“Two roads diverged in a wood, and I —
I took the one less traveled by,
And that has made all the difference.” – Robert Frost
Trygve Howard Culp, 71, from Twisp and Okanogan and some great number of points through the fore- and backcountry, died peacefully Wednesday, Dec. 6, 2017, surrounded by three generations of family.
He was born to Howard E. and H. Alice Culp on March 28, 1946, in Omak, Washington. His younger years in and around Twisp included building a trail around the family property with his big brother Berry, camping, hiking and floating down the Methow River. He went to school in Twisp from his earliest elementary years through his junior year in high school, where he played football and competed with the high school ski team. While still a teen, he also adventured by skiing at the Loup, floating the Methow River and working on the Pacific Crest Trail.
As a senior, he transferred to Okanogan and played center on the football team. He met a girl who worked for his mother named Janet Hirni, they fell in love and were married July 9, 1966, at the Methodist Church in Okanogan for what was to be a 51-year union. After graduating from Okanogan High School in 1964, he went to the University of Idaho’s school of forestry where he graduated with a bachelor’s degree. While there, he entered the university’s ROTC program where he earned the Distinguished Military Graduate, upon graduation in 1969.
Tryg then received a commission in the U.S. Army in 1969 and he and his family traveled to Ft. Benning, Georgia. He and his family lived around the United States and Germany, serving in many locations in various roles, including weapons platoon leader, anti-tank platoon leader, executive officer, tac officer and company commander. He left the Army as a captain in 1979 to move back to the Okanogan.
He began his work with the U.S. Forest Service that summer as a brush disposal crew boss on the Conconully Ranger District. The next summer he became crew boss of the Timber Stand Improvement Crew Leader. In 1982, he was hired on full-time, year-round with the Forest Service where he became a silviculturalist. During his early years with the Forest Service, he designed and built a big log house in Okanogan. He also fought many forest fires throughout his career. In 1994, he spent 103 nights away from home beginning that season in Alaska in early May. Near the end of his career, he became a safety officer on a state Type 2 Incident Management Team. He retired from the Forest Service in 2001 after 22 years.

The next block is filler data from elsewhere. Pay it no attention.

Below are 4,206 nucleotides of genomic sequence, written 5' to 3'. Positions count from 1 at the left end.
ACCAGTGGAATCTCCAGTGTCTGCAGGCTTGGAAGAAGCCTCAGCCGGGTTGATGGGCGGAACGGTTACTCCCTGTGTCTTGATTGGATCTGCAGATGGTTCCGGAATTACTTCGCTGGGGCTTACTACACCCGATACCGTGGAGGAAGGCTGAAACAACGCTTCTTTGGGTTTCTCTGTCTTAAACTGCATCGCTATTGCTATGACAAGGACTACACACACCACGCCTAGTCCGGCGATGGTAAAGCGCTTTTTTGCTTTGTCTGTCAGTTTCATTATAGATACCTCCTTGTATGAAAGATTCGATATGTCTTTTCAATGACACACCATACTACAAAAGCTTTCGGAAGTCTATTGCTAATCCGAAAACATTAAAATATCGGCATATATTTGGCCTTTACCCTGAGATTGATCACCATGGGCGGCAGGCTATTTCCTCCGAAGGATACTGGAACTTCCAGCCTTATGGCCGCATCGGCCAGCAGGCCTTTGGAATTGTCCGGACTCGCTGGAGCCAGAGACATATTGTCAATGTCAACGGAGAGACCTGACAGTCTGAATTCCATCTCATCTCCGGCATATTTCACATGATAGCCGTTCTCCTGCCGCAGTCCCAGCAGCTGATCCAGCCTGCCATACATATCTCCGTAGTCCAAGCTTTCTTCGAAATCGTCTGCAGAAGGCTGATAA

After a couple years of private forest consulting, Tryg began working for the Pacific Northwest Trail Association. He worked as the coordinator in Pend Oreille, Stevens and Ferry Counties and then became the coordinator for Okanogan County. He worked with local high schools to hire students to do trail maintenance and construction. After 12 years coordinating trail work with the PNTA, he retired again.
Tryg always enjoyed the mountains. He and big brother Berry would go camping for a week at a time as early as age 11 and 12. War Creek Campground was a favorite of the whole family. He grew up scouting and once earned the Boy Scouts of America’s Certificate of Merit by saving a young boy from drowning in the Methow River. He carved many a turn at the Loup Loup Ski Bowl (starting at age 2) over the years.
In 1993, he began using horses, mules and donkeys to enjoy the mountains to a much greater extent. He even used his horses and mules in his work with the PNTA, packing in supplies for his crews. His critters also packed many elk and deer camps into several wilderness areas around Washington and Idaho. In 1995, he and Janet joined the local chapter of the Back Country Horsemen. He was on the BCH state board of directors and served a two-year term as president.
Tryg was actively involved in the Rocky Mountain Elk Foundation for over a decade. He was a life member and on the fundraising/banquet committee where he served two years as co-chair. He was also involved with Washington Outfitter and Guides Association, helping on their annual Ride to Rendezvous. He loved his volunteer work in the organizations that he truly thought were making a difference toward outdoor recreation.
He is survived by his wife, Janet, of Okanogan, his children, Kristin Ewing (Ric) of Renton, Aaron (Heather) of Okanogan, Jon (Dayla) of Okanogan, and Pia of Spokane; his grandchildren, Samantha, Mathew, Gunnar, Mackenzie, Jakson, Caulan, Devin and Masyn; and his bonus children, Bodie and Kristin Ackerman of Aeneas Valley. He is also survived by his siblings, Berent, Barbara, Chris and Nick.
A celebration of Tryg’s life will take place on Saturday, Jan. 6, at 2 p.m. at the Okanogan County Fairgrounds Agriplex. Because he was such a fan of the potluck, please bring a side dish or dessert and your favorite story.
Tryg asked that you please consider a donation to either the Back Country Horsemen of Washington, P.O. Box 1132, Ellensburg, WA 98926; or Okanogan Community Homeless Shelters, P.O. Box 345, Okanogan, WA 98840.